“That baby is so white,” a stranger said aloud at the grocery store, alarmed at the sight of a dark Southeast Asian man carrying a pale baby girl. It was 1998, potentially 1999. I wish I had my own recollection of that day, but the “white baby” was me.
This day was nevertheless interesting. It was the day I became known as “the white girl” in my family, something that oddly stuck with me throughout the years, growing up as a Filipino-American kid. It was my alternate identity, like my own weird version of Hannah Montana to Miley Stewart.
Both of my parents are Filipino and came to the United States shortly before I was born. I grew up hearing them speak Bisaya (a Filipino dialect), but I was almost exclusively spoken and read to in English.
From very early on, I identified as Filipino American. But as the years passed, this identity of mine became confusing, and at times it diverged into two separate entities that clashed.
Flash forward to 2003. “Bye, my palangga,” my mom said as I took my first step onto the school bus for my first day of kindergarten. At the time, I didn’t know what “palangga” meant (later on, I learned that it meant “beloved”). I was reading and speaking English at a second-grade level, but my Bisaya vocabulary was limited to common household words, pet names and frustrated exclamations. Occasionally, my parents would put on “Mga Awit Bulilit,” a DVD of Filipino children’s music videos. I sang along to “Bahay Kubo” and “Pen Pen de Sarapen” religiously by reading the Tagalog subtitles. I never learned the English lyrics. Nor did I ever learn the difference between Bisaya and Tagalog, the most commonly spoken language in the Philippines.
In fourth grade, I sat down at the sticky cafeteria table and excitedly opened my lunch, ginaling with white rice. “That looks like dog food,” my best friend muttered. “Is that Chinese? Aren’t you Chinese?” a boy asked. “I’m Filipino,” I said for the 100th time, not sure why I even bothered to explain it again. I knew I would be met with “What’s that?” and “Can you teach me words in your language?”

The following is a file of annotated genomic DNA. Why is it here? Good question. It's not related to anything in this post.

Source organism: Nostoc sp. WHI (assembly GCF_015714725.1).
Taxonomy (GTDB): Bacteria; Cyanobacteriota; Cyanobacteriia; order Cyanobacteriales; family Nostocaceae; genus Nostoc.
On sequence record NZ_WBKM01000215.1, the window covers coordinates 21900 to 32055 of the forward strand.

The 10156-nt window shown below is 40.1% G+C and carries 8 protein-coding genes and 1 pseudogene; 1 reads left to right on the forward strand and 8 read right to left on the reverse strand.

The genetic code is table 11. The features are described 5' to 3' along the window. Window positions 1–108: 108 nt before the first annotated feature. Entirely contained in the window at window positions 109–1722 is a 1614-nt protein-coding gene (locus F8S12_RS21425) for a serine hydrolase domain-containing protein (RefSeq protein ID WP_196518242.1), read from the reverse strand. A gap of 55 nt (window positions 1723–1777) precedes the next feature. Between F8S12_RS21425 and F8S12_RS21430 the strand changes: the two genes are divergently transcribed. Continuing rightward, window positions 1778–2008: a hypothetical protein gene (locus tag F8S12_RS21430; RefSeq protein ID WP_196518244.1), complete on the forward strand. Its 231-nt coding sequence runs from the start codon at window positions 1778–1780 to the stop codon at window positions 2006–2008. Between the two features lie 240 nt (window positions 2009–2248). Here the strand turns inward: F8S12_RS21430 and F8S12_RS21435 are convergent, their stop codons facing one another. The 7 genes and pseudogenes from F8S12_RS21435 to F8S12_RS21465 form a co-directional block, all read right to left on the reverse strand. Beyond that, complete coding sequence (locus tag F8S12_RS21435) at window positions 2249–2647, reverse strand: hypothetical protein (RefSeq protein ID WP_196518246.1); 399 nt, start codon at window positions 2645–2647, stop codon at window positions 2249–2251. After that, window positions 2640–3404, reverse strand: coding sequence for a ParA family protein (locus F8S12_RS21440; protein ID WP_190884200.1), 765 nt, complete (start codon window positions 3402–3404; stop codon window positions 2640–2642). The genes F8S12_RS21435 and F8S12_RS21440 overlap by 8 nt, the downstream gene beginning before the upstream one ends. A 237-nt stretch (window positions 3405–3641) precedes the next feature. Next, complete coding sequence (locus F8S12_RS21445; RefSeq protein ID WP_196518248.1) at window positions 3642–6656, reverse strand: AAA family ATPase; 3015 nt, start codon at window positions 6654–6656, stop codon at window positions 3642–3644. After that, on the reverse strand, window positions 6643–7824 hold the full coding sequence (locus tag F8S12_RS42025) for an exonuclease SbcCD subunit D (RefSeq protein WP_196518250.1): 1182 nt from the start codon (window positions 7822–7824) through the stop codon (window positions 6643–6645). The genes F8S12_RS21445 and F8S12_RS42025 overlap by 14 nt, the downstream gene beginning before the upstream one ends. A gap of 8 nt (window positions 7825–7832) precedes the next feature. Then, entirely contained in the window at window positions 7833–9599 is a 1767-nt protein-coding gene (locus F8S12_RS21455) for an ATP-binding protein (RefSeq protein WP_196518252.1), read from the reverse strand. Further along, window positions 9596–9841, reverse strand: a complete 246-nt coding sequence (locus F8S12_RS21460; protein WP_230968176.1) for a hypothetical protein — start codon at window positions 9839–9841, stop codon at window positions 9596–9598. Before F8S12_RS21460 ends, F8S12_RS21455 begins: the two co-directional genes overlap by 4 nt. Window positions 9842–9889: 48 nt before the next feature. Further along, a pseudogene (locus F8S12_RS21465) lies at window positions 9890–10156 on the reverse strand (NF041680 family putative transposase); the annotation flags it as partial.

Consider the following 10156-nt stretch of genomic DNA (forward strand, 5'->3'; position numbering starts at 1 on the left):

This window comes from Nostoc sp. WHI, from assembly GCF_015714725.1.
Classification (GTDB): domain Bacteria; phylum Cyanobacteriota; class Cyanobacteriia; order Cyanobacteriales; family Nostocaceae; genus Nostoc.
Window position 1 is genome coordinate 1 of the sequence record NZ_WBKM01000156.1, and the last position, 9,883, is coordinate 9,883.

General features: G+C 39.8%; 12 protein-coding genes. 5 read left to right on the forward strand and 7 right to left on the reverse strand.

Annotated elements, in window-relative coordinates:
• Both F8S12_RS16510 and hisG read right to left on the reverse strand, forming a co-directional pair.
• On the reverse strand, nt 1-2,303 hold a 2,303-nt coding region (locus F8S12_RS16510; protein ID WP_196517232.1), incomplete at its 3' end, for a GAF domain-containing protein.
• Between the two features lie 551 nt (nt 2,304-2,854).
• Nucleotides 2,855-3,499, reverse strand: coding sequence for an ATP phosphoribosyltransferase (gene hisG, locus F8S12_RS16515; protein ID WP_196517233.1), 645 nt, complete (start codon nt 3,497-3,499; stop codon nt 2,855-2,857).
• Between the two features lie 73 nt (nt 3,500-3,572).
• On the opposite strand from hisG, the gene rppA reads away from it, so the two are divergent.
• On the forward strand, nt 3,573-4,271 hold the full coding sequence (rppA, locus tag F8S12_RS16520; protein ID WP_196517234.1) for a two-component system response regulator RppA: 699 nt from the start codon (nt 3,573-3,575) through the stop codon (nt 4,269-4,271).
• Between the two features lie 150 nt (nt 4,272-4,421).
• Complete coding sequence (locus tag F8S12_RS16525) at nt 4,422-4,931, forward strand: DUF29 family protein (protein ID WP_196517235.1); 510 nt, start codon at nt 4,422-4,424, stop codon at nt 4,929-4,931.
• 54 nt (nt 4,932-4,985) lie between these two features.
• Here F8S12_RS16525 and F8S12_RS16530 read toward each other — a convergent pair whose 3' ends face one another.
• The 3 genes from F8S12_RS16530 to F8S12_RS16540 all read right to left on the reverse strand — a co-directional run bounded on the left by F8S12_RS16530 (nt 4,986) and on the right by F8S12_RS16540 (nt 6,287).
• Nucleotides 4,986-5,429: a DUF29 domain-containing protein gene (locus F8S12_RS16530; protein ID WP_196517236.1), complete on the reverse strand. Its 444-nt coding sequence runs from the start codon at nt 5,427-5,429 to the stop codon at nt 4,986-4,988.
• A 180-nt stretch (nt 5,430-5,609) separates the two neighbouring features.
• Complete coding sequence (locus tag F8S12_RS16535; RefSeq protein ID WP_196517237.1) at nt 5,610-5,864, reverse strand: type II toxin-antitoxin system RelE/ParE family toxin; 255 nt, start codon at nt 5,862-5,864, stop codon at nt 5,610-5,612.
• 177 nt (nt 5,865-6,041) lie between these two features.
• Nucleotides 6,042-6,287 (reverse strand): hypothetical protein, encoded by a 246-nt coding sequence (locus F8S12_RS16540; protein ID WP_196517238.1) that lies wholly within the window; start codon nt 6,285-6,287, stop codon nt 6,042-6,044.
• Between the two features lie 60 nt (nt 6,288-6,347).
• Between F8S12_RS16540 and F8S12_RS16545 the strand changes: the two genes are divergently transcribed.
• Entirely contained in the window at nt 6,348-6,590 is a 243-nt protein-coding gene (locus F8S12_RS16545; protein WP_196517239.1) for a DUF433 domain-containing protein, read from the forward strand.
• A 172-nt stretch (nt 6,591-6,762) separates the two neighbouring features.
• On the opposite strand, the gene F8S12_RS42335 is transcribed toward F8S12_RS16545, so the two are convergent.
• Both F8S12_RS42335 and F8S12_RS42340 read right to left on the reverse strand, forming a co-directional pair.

“I can’t really speak it,” I would say, followed by expressions of disappointment. “My language” was English. How could I teach my friends a language that was practically foreign to me?
At school, I was the stereotypical Asian kid who usually did well in school, had strict parents, took off my shoes upon entering the house and ate “weird” food with a fork and spoon instead of a knife and fork.
But at family gatherings, I was the whitewashed, Americanized girl who couldn’t understand Tagalog or Bisaya and was unaware of what life was like in the Philippines. My aunts, uncles and cousins would speak drawn-out sentences in Bisaya and tell me to respond. “I can’t really speak it,” I would say, followed by the same disappointed looks I would get from my classmates. Only these stabbed harder. They came from people who knew what they were talking about, while I didn’t know a thing. Even if I slightly understood what they said, I always hesitated to respond, fearful of butchering the pronunciations.
I already had enough criticisms constantly hanging over my head: “You need to get a tan,” “Why didn’t you ever learn Bisaya?” “Your hair is so thick, it looks so unkempt.” I didn’t care to be reminded of my other perceived flaws that made me “less Filipino.”
From a young age, my fair skin, unruly brown hair and language inabilities made me feel like an outsider in my own family. To my peers unaware of Filipinos and Filipino culture, I felt like an imposter. I confused myself with the ideas of not being Filipino enough, not being American enough or being too much or too little of either.
It was only recently that I finally became completely comfortable with the identity I had assumed in the very beginning: Filipino American.
My advice to anyone else who has felt like an outsider in your family, an imposter to your friends or both: You aren’t.
I know, it’s really frustrating to hear your mom gossiping about you over the phone to your aunt in a language you can’t even understand. Yes, it’s irritating when people ask you to speak words “in your language” or ask, “Where are you really from?”
I could go on and on about the annoyances (and there are many more I haven’t experienced and therefore can’t speak on).
In spite of them, your identity is yours, and it can’t be altered by other people’s perceived notions of “less.”
You are not “less” of a person because of the languages you can or can’t speak, the color of your skin, the texture of your hair, the food you eat or the way you eat it.
You are your own complete person, and while you may not always be able to speak for other people who share your identities, you also shouldn’t always let other people speak for you.
I am Filipino American. I eat my ginaling, sinigang, adobo and rice with a fork and spoon. I know every song on the “Hannah Montana” soundtrack, the words to “The Star-Spangled Banner” and the tune of the Philippine national anthem, among other great music pieces.
When I graduate from this American university, I hope to one day visit the Philippines and contribute to the place my parents once called home. One day, I will be able to hold a conversation in Filipino — not only to respond to my relatives’ gossips about me but also to reach another population of people and connect more closely with my culture.
I am still growing and learning, but I am enough.